Cultivating Wildlife Warriors

Kenyan documentary series raises conservation awareness by reaching wider African audience

USAID
USAID
Jan 3 · 4 min read
Paula Kahumbu takes children on a bird walk at Mpala Ranch in central Kenya. / Photo courtesy of WildlifeDirect.

Historically, most African wildlife films have been produced by Westerners for Western audiences. Paula Kahumbu, a Kenyan wildlife conservationist, is working to change that. She is the CEO of the nonprofit WildlifeDirect, which produces a documentary series featuring African storytellers such as herself telling the stories of African conservation heroes.

“When we started, many people told me that (showing) wildlife on Kenyan TV would not work, that people are not interested in it,” said Paula, who hosts the show.

The reality, she says, is that Kenyans are interested, and that interest is spurring wildlife conservation education and action.

Watch a “Wildlife Warriors” promo for season 1. “Wildlife Warriors” is available on YouTube and is shown in schools and communities.

The USAID-supported series “Wildlife Warriors,” which was filmed in Kenya, last month began re-broadcasting its first season across 26 countries in Africa and the Caribbean ― reaching as many as 79 million viewers.

“I am certain that more Africans will become pro conservation after watching our series,” said Paula. “They say education is key, but it’s much more than that. Pride in our biodiversity and natural wealth is especially important now as our countries struggle to grow.”

The first season originally aired in Kenya last year. Then, a new partnership with Nigerian company Ebony Life enabled WildlifeDirect to expand its audience, connecting viewers across the continent with the iconic landscapes and animals that surround them. The show aims to increase awareness of conservation issues among Africans, and encourage them to visit national parks and take action when they see threats to wildlife.

Kenyans respond with anger and calls for action to a Twitter post of an elephant being attacked (the video turned out to be old, but the reactions were not).

“Kenyans do care about wildlife,” Paula said, “and the more that they learn, the more that they care. A recent video of people killing an elephant went so viral and elicited such a profound outcry from Kenyans that Kenya Wildlife Services had to respond.”

The outcry from Kenyans in response to a wildlife threat was exactly what Paula was hoping to accomplish through the documentary and through a campaign WildlifeDirect started in 2013 called “Hands Off Our Elephants.” Since that campaign, WildlifeDirect reports that elephant and rhino poaching in Kenya has declined.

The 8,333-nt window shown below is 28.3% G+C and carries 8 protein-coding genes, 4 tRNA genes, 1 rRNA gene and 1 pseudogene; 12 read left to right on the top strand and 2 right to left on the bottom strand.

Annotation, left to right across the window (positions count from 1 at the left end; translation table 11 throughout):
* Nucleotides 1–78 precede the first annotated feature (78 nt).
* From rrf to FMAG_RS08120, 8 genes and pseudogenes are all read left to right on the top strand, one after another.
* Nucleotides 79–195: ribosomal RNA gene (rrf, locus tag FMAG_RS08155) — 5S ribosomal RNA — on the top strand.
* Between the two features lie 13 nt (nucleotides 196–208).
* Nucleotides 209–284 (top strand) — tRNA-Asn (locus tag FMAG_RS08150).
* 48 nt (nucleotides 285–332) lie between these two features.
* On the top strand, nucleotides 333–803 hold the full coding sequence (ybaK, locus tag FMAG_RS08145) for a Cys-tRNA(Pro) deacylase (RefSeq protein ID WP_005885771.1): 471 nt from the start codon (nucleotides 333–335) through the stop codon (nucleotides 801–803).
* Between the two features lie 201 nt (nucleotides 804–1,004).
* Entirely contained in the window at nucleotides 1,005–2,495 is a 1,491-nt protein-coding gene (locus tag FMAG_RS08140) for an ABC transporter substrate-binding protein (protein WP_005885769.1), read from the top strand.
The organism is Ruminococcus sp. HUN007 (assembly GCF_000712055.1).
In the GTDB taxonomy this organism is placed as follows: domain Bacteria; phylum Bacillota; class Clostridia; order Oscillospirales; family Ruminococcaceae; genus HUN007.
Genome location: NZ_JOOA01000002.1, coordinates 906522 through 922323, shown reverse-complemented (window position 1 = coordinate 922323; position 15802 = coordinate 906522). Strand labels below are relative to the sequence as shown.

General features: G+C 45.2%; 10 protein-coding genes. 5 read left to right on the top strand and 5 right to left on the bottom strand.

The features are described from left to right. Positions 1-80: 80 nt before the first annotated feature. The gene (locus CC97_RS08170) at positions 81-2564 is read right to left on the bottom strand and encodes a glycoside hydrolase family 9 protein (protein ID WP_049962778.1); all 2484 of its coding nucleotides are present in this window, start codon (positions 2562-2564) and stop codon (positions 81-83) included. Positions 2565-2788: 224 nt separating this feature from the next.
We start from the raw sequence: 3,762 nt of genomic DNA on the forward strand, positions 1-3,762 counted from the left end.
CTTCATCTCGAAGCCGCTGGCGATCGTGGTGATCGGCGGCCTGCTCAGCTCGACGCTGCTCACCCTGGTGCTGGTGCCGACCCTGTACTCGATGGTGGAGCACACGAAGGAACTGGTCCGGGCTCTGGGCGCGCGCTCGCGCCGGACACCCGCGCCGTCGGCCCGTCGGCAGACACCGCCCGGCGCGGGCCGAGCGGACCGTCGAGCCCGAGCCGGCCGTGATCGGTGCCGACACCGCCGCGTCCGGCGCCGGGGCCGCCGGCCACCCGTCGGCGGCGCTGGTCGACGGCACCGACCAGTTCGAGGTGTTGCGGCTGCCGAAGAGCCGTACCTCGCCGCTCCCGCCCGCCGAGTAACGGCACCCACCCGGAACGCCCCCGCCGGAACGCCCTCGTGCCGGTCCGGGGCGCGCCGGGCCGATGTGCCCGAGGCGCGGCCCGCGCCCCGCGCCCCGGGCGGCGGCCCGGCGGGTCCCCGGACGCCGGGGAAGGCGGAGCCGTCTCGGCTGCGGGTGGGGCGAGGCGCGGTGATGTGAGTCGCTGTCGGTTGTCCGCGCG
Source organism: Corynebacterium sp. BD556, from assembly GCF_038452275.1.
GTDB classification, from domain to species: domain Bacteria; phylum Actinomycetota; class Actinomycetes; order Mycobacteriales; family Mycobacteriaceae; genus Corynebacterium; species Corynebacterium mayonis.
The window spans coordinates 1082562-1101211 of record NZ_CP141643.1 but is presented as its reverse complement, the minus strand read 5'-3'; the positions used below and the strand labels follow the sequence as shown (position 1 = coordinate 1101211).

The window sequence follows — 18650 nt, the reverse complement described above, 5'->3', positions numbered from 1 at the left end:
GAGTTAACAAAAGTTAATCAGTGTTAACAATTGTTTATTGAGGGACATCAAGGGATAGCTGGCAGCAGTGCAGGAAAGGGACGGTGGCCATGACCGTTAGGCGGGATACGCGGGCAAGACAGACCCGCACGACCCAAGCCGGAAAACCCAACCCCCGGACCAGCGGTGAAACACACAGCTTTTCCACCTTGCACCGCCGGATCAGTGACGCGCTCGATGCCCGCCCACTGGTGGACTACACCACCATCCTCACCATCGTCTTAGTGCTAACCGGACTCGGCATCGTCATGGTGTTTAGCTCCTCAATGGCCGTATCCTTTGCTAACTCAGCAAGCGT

USAID supports wildlife conservation as an important driver of economic growth. Wildlife plays a tremendous role in drawing tourists to East Africa. In fact, wildlife-based tourism is among Kenya’s top gross domestic earners. It is estimated that 9 percent of Kenyan jobs are in the tourism industry, and that industry is growing.

Paula’s passion has driven the partnerships that have enabled the documentary series to grow. Paula grew up in Nairobi and was mentored by renowned conservationist Richard Leakey. She left Kenya to attend university in England and graduate programs in the U.S.

Paula Kahumbu with one of the turtles showcased in “Watamu Turtles.” / Photo courtesy of WildlifeDirect

After receiving a PhD from Princeton University, she returned to Kenya to work for Kenya Wildlife Services and led the Kenyan delegation to the Convention on International Trade in Endangered Species. In 2007, she became the executive director of WildlifeDirect, and since then has received several international and Kenyan awards for her work in conservation leadership, including from National Geographic, the United Nations, and the Kenya Ministry of Environment, Water, and Natural Resources.

“Wildlife Warriors” isn’t Paula’s first show. USAID also supported her previous wildlife series “NTV Wild,” in addition to the first season of “Wildlife Warriors.” National Geographic Society and Wild Lives Foundation also provided support.

During a “Wildlife Warriors” shoot, Paula Kahumbu joins Boniface Momany from Bio Ken Snake to teach children about Kenyan snakes. / Photo courtesy of WildlifeDirect

To inform the next season of shows, Wild Lives Foundation supported an assessment of the impact of “Wildlife Warriors,” asking viewers to identify their interests. Many wanted to know more about the people that work with wild animals. Their favorite episode was about a young woman scientist who studies the Vulturine guinea fowl.

“This series will not solve all of Kenya’s problems, but it might just influence how we make decisions, how we prioritize the protection of our natural wealth as we grow, and therefore how much we will benefit from it in the future,” Paula said.

USAID is a proud supporter of Paula’s work to develop conservation television content. Through the “Wildlife Warriors” series and “NTV Wild,” the story of East Africa’s conservation heritage and its heroes are finding an audience. That audience just became much bigger. Here’s how you can watch, too.


About the Author

Katie Moulton is a Communications Advisor in the USAID Kenya & East Africa Environment Office.

U.S. Agency for International Development

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U.S. Agency for International Development

Stories of USAID’s Work from Around the World

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